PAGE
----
This month we welcome a guest post by Courtney Danyel, who is a course creator, business writer and anthropologist.
As a former academic, I know the struggle PhDs have trying to find work in competitive job markets or adapt their skills to whole new professions. But one thing has always confused me:
Why do most PhDs want to pursue traditional careers, completely overlooking the opportunities with freelancing?
I left academia and joined the freelance world 6 years ago and I’ve never looked back. Over the years I’ve also learned just how well-suited PhDs are for freelancing.
Here’s why freelancing offers more potential for success than any other post-academia career choice out there.
PhDs Have Many Skills Relevant to Freelance Work
When I first started freelancing, I thought I’d have to learn a whole new trade before I could get any gigs. But I quickly realized there were lots of jobs I was already qualified to do.
Here are some examples of common freelance jobs that most PhDs are qualified to do right out of academia:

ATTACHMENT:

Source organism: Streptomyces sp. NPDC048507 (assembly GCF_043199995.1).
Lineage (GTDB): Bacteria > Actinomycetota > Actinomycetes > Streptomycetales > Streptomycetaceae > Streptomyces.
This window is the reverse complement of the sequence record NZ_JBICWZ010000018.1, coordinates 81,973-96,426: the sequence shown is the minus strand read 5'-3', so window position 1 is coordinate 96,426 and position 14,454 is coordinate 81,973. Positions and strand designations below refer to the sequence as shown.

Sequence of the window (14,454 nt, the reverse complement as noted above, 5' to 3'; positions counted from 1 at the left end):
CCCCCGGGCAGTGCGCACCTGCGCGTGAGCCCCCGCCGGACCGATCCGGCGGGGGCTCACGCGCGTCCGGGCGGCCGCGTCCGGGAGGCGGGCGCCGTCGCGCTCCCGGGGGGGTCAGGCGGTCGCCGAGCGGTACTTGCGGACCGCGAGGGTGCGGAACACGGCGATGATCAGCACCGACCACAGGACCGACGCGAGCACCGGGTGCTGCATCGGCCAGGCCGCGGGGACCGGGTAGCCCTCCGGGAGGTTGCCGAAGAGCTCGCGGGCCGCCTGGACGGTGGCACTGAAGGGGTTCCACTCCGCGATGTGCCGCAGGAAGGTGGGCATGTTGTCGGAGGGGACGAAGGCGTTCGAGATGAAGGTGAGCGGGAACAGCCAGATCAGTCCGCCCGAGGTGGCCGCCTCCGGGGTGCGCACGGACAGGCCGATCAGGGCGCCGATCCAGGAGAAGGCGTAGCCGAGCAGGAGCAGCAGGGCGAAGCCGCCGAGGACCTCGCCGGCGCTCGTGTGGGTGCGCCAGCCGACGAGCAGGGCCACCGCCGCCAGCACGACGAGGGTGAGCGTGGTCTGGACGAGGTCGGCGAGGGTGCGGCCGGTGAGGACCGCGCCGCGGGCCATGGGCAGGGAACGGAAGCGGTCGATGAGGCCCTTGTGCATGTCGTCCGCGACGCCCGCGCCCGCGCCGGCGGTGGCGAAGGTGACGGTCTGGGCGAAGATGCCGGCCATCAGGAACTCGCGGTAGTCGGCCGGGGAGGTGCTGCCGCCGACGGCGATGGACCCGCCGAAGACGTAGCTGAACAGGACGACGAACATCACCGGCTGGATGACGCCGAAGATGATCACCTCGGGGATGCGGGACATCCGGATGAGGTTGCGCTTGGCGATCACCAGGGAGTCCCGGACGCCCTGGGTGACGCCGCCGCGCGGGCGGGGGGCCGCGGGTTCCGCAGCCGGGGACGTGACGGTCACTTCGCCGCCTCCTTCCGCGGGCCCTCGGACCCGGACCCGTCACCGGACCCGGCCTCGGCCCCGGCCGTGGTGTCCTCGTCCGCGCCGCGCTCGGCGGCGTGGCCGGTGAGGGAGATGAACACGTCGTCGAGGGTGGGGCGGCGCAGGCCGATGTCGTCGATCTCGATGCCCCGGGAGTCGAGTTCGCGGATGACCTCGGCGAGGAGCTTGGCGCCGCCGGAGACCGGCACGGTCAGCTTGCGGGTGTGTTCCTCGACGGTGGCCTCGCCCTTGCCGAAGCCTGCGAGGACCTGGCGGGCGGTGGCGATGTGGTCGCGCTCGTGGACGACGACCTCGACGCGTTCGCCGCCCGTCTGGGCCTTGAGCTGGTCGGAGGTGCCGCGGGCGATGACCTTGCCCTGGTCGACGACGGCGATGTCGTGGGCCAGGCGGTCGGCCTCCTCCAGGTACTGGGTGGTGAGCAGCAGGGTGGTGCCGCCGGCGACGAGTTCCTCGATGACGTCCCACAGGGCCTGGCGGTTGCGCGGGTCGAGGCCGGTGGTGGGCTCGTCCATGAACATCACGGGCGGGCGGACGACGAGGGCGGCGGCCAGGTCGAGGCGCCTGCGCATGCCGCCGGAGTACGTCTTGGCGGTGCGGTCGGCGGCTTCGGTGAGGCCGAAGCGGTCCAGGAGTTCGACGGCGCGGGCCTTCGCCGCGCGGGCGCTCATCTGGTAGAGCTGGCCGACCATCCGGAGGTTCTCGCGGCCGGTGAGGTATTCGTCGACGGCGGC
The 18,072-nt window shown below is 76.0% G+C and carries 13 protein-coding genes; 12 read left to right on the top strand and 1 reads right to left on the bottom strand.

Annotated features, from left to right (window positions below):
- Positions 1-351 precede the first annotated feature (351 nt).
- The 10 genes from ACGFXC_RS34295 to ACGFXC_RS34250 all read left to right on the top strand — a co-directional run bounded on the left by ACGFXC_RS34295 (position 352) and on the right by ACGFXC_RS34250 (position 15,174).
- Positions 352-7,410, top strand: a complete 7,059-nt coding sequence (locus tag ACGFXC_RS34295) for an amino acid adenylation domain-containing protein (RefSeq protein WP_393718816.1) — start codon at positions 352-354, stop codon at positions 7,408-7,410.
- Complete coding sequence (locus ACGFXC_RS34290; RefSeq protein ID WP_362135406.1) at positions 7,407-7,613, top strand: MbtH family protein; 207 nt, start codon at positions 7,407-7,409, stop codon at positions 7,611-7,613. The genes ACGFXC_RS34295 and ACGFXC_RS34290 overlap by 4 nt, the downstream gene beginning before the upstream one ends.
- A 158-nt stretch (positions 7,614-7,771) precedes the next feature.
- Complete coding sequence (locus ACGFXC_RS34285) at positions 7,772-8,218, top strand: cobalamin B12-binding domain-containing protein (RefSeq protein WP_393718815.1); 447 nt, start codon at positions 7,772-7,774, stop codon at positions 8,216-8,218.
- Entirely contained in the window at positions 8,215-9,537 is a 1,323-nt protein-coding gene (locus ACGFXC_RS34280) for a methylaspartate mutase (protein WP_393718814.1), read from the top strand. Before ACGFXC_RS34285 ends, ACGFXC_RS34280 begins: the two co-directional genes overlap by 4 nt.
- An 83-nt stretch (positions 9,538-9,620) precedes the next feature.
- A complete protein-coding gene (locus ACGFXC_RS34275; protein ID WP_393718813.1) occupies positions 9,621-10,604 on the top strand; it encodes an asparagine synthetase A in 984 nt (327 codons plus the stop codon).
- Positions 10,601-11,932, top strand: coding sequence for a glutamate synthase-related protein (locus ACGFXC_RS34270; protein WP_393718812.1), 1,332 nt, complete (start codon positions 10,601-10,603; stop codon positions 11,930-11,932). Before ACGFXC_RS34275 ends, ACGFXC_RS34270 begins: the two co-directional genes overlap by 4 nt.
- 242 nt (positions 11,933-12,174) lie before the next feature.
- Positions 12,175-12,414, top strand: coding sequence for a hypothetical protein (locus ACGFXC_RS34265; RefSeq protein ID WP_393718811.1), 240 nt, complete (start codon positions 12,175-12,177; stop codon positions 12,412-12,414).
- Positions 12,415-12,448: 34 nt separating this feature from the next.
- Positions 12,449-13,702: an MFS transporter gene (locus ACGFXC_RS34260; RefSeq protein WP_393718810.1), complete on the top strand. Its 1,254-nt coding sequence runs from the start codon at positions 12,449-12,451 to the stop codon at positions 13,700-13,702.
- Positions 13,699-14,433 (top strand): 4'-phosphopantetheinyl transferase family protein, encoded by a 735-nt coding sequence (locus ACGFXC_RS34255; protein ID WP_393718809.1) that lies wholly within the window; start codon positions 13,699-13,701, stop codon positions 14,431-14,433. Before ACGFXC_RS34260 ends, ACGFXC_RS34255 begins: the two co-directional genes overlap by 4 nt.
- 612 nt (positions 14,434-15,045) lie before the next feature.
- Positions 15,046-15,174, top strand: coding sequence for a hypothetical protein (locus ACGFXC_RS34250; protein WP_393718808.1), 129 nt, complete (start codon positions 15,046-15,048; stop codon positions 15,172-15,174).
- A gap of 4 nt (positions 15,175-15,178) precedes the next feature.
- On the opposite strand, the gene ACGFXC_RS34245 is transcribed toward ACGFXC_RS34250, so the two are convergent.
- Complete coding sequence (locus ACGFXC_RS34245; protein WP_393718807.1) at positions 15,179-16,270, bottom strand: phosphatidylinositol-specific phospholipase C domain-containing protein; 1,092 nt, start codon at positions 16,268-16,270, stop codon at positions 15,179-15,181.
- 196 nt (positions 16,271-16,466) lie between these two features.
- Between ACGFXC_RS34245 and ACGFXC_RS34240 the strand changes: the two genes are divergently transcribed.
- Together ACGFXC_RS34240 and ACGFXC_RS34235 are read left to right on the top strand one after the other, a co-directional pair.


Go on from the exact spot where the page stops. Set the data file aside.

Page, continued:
- Grant writing
- Literature review
- Editing (in academia, science or other fields)
- Writing (on topics related to your PhD area)
- Data management or analysis
There are also many freelance research assistant positions available online. You can help other academics in your discipline or a related one with their research without ever having to step foot inside their office. There are entire online platforms devoted to helping academics and organizations find PhD freelancers to hire.
When I first started out, I tried to land any freelancing gig I was even remotely qualified for. As an anthropologist, I had taken one statistics class and done some basic statistics in my thesis. So I applied for lots of data management or analysis gigs. I was shocked to discover how much businesses would pay someone without a stats degree to do simple regression analyses for them.
Ultimately I ended up narrowing my work down to writing and editing. I started out working on projects only relevant to my academic field (e.g. I wrote for a human rights organization). But eventually I got this client that wanted me to write about marketing topics. I had never taken a marketing class and knew nothing about it. But I used my expert research skills I gained in academia and figured it out. Now 6 years later I call myself a marketing expert and nearly all my clients have me write content in this space.